Healthy Sanitation Construction Program

Healthy Sanitation Construction Program

This photo is from this week. In the regions where we are active, tens of thousands of people cannot use the toilets. Do you know why? Quite simply because they don't have any, because they don't have water and no financial resources to ensure their construction.

The inhabitants, therefore, have no other means than to relieve themselves in fields, bushes, forests, ditches, streets, canals or other open areas. In our view, this is not only an attack on dignity but, above all, enormous risks to the health of families, especially vulnerable people: children, the elderly, pregnant women and the chronically ill. That's why we continue to build healthy sanitary facilities at this time with the "Water Connections" program in East Sumba.

Kawan Sehat, the book for the Sumba kids

Kawan Sehat, the book for the Sumba kids

Kawan Sehat means "healthy friend". This is a book for children in rural areas. Our friend Bayu illustrated these boards simply for the children to understand immediately. Each panel presents Rambu (the woman), Umbu (the man) and a Horse (the most sacred animal of East Sumba) around socio-sanitary themes. The foundation's medical teams, familiar with local customs and traditions, treated about twenty subjects. Since the beginning of January, the foundation's medical teams have been developing additional medical topics for this book.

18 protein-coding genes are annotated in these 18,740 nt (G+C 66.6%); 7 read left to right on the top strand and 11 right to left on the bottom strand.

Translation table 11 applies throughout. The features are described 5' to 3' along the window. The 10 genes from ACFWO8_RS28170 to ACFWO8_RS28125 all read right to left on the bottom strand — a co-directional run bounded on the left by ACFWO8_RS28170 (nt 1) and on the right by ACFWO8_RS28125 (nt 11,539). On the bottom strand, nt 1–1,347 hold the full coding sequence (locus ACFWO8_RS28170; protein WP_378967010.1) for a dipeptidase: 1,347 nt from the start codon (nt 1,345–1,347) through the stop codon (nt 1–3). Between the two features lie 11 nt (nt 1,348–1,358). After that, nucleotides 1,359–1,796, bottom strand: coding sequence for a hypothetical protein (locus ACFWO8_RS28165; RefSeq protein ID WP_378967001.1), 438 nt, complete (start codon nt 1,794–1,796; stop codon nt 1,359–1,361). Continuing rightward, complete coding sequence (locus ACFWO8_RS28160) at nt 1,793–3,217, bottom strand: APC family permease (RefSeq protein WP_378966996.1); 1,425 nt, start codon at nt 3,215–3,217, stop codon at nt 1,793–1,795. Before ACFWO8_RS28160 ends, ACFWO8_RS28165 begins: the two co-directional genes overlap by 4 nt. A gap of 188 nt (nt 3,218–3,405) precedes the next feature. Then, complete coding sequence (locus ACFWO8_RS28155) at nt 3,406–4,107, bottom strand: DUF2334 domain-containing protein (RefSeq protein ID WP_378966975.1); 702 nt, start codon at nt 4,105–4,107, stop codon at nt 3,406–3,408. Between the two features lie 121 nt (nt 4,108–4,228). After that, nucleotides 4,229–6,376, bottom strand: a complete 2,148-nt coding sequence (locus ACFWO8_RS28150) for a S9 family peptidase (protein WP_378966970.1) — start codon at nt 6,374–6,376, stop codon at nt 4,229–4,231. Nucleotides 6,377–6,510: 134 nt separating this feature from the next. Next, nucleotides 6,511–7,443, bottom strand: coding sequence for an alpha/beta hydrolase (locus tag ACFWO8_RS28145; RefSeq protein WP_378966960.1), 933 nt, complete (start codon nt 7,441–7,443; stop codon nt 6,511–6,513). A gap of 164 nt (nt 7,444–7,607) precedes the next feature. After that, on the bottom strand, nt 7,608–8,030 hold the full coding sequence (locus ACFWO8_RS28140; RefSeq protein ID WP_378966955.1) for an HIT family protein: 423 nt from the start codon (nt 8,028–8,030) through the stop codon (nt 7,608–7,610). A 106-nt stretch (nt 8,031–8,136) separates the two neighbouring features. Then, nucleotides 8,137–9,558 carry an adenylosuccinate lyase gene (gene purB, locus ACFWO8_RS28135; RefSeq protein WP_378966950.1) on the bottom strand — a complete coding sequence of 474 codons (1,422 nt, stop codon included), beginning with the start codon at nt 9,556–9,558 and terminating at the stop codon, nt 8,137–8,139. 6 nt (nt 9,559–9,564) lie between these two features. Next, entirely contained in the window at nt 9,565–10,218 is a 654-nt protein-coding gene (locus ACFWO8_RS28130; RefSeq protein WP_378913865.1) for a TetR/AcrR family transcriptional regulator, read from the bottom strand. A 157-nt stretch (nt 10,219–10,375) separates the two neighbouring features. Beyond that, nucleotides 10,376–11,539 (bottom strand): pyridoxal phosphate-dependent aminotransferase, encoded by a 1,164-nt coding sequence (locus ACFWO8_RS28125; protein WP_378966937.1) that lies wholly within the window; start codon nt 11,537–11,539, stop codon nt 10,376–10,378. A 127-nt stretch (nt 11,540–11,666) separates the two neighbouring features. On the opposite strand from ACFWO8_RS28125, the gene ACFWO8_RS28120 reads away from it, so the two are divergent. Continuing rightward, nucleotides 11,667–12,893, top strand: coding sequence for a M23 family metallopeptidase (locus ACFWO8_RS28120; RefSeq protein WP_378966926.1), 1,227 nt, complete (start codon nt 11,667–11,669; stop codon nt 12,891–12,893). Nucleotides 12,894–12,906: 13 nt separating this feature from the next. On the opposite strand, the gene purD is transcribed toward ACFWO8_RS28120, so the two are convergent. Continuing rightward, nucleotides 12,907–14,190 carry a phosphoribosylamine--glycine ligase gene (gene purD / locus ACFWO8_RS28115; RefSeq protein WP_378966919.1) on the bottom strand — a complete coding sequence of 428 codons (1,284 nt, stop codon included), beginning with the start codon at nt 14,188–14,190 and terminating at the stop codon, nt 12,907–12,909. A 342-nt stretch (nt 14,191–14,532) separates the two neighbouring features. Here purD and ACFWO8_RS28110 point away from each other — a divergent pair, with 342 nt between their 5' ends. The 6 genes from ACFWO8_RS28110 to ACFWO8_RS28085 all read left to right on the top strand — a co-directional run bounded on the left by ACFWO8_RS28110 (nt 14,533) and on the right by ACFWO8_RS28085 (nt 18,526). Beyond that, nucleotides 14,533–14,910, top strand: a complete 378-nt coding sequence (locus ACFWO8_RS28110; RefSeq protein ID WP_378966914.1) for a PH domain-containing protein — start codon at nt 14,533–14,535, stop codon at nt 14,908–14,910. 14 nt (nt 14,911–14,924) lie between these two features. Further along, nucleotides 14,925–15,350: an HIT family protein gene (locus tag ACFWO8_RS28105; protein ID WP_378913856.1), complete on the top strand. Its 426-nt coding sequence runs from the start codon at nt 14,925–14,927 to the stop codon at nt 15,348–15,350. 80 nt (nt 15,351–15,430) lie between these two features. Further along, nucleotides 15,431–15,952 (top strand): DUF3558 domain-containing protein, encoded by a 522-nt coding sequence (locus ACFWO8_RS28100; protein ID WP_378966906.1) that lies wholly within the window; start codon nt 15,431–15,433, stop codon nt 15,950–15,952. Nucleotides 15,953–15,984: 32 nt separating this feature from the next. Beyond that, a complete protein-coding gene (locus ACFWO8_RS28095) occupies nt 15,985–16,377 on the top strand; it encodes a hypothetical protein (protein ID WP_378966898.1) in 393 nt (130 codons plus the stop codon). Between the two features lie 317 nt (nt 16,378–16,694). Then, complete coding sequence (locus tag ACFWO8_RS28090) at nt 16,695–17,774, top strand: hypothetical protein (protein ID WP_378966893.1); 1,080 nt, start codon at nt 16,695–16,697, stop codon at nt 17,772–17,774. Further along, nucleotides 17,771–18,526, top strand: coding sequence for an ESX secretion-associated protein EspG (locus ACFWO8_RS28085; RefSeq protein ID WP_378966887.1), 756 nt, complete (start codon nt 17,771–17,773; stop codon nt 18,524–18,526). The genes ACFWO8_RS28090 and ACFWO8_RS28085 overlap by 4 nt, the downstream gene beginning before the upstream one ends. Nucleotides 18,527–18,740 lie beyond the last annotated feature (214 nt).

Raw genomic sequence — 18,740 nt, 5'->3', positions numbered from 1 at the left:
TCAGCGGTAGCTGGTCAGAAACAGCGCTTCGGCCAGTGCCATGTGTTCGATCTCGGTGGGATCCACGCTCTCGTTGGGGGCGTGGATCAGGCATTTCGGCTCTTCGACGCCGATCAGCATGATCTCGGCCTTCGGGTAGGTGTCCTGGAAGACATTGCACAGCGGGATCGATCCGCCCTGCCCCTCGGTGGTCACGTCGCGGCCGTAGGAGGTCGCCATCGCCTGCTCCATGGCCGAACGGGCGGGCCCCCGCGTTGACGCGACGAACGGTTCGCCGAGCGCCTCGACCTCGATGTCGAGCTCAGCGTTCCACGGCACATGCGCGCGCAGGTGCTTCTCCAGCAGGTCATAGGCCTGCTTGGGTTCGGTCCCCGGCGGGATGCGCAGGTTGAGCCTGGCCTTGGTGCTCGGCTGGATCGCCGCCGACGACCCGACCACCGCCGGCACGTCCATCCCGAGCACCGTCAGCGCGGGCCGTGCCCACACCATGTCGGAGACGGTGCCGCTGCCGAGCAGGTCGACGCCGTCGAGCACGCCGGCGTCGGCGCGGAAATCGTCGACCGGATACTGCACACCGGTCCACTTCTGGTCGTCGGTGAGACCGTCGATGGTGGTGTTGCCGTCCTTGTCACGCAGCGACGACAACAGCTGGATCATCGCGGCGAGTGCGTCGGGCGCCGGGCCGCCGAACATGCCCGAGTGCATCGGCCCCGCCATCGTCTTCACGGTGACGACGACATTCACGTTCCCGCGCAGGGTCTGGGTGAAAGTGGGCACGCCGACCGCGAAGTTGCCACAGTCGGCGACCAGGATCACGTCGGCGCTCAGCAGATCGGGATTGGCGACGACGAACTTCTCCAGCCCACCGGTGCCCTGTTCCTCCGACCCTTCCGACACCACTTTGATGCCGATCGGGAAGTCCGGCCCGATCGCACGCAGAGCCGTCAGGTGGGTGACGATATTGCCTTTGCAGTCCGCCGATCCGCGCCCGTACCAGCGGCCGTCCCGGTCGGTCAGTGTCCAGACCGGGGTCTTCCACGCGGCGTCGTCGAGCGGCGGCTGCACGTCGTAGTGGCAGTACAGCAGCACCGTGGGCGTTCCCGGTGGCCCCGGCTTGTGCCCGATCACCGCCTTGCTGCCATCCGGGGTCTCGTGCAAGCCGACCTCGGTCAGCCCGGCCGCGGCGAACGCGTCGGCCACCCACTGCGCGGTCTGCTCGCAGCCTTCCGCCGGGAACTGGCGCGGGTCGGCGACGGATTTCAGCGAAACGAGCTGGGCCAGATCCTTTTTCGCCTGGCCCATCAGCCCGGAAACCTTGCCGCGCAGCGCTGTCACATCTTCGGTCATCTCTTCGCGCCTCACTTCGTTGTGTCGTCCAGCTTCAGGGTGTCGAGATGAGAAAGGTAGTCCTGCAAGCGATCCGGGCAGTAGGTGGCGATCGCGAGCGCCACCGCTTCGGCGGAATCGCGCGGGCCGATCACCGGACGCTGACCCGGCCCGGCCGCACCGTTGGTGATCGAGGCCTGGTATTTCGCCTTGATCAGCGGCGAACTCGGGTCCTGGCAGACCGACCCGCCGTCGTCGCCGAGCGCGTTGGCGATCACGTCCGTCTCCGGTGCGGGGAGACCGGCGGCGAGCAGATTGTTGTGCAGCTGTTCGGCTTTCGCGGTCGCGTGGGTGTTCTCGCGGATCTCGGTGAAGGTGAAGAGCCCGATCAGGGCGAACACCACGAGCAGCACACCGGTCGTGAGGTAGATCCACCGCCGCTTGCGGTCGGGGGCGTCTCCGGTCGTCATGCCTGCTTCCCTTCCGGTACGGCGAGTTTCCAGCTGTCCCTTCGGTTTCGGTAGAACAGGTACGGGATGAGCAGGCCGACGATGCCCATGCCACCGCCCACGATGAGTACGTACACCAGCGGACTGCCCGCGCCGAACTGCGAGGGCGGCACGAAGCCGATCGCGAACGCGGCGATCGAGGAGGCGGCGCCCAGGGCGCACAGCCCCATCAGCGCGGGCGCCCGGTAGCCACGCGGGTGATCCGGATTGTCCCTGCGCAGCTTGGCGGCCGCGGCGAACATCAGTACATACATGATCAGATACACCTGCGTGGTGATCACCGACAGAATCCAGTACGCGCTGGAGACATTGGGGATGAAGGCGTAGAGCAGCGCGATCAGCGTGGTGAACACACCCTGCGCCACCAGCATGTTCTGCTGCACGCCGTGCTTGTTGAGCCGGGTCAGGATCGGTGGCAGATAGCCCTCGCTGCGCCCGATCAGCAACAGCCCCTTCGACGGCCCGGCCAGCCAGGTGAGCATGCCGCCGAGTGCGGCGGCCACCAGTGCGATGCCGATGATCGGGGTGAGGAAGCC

We invite you to get to know "Kawan Sehat" in .PDF format, in its latest version, by clicking on this link. Happy reading, Kawan.

Preparing primary health care kits

Preparing primary health care kits

Sixty (60) containers filled with medical equipment, essential drugs, and what to treat a wound quickly to prevent it from getting worse are being prepared.

Next week, more than a ton of medical equipment will reach our Rumah Kambera Medico-Social Base Camp by road. This represents a considerable volume of purchases, believe me.

The Rumah Baik Base Camp in Denpasar is filled with boxes, tape, medicines, plasters, bandages, disinfectants and other medical equipment.